How Voice Mail Works

What is Voice Mail?

woman on phone
Voice mail was introduced in the 1970s predominantly for business professionals.
© Photographer: Yanik Chauvin | Agency: Dreamstime

Voice mail was introduced in the late 1970s. Gordon Mathews founded a company called VMX in 1979. VMX stood for "voice mail express," and Mathews received a U.S. patent for his digital invention in 1982. VMX was the first voice mail provider service, its first client being 3M. The system recorded and managed messages using the digital technology available during the late 1970s and 1980s. Some companies still use their VMX systems.

Voice mails are essentially digital recordings of outgoing and incoming voice messages that are managed either by an on-site or off-site system. Some users purchase systems that are operated and managed either by its own employees or on a contract basis with another company. Home-based users, such as home telephone and cell phone users, often use an off-site service, such as their phone service provider, for voice mail accounts. Others, however, purchase software that allows their PC to become an electronic message system.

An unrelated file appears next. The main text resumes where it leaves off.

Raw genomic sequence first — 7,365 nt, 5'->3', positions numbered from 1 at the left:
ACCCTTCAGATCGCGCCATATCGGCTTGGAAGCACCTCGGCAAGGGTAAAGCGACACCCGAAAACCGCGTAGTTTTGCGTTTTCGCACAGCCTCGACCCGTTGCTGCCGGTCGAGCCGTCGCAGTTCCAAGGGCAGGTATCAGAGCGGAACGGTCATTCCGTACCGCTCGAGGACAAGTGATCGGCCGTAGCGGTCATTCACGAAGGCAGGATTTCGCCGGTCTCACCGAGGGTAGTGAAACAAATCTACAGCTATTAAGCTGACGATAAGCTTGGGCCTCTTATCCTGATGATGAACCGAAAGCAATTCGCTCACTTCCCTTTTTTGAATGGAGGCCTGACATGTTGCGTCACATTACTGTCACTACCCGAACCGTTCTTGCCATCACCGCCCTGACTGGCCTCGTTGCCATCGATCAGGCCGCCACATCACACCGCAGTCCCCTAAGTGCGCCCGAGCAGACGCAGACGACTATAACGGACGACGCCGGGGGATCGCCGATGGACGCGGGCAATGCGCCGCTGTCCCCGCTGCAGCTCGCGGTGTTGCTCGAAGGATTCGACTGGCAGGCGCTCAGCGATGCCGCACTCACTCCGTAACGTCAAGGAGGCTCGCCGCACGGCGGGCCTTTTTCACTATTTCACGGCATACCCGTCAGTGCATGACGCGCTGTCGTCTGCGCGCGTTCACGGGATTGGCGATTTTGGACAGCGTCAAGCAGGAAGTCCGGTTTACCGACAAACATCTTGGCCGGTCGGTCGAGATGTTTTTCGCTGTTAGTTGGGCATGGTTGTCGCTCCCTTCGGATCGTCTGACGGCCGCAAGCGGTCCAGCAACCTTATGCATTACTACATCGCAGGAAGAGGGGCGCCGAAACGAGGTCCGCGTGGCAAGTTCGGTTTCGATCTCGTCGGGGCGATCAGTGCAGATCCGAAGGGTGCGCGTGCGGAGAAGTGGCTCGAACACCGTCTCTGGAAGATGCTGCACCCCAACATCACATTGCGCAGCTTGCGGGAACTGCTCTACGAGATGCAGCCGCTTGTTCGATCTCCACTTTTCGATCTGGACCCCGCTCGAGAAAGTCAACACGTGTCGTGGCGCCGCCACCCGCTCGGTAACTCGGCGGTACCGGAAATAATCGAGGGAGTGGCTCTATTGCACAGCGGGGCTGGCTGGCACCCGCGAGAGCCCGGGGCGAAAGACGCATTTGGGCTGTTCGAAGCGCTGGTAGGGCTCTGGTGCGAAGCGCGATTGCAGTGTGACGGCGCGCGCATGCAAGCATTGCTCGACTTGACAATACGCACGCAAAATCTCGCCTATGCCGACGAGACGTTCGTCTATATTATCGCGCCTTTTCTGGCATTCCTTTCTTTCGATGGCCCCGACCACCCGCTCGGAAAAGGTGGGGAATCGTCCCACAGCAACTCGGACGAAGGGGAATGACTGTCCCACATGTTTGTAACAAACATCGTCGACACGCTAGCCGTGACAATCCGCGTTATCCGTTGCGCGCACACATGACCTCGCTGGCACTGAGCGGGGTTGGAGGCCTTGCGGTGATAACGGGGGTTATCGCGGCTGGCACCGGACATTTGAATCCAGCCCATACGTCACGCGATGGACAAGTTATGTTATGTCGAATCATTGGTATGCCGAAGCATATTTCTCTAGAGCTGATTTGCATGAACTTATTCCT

Voice mail systems make phone systems more powerful and flexible by allowing conversations and information to pass between parties, even when both aren't present. In a work setting, customers and business people rely upon voice mail, both for leaving and sending messages. Outgoing messages, for instance, are the messages people use to greet those who call their line. The outgoing message can tell a caller whose line they've reached, when that person might return and to leave a message. The caller, armed with this information, can leave a detailed message that's most appropriate for his or her needs.

Voice mail typically is integrated with the on-site phone system, allowing both inside and outside users to utilize many features. Such features include off-site access to messages, paging and urgent message delivery, among many others.

As in the phone systems of old, many voice mail systems today come with an "operator." The difference is these operators aren't human, they're auto-attendants. Auto attendants guide users, both those from the inside and the outside, through the many options a voice-mail system has to offer. It instructs users how to enter commands through the phone's keypads, such as how to retrieve a message.

On the next page, we'll talk about the different types of voice mail.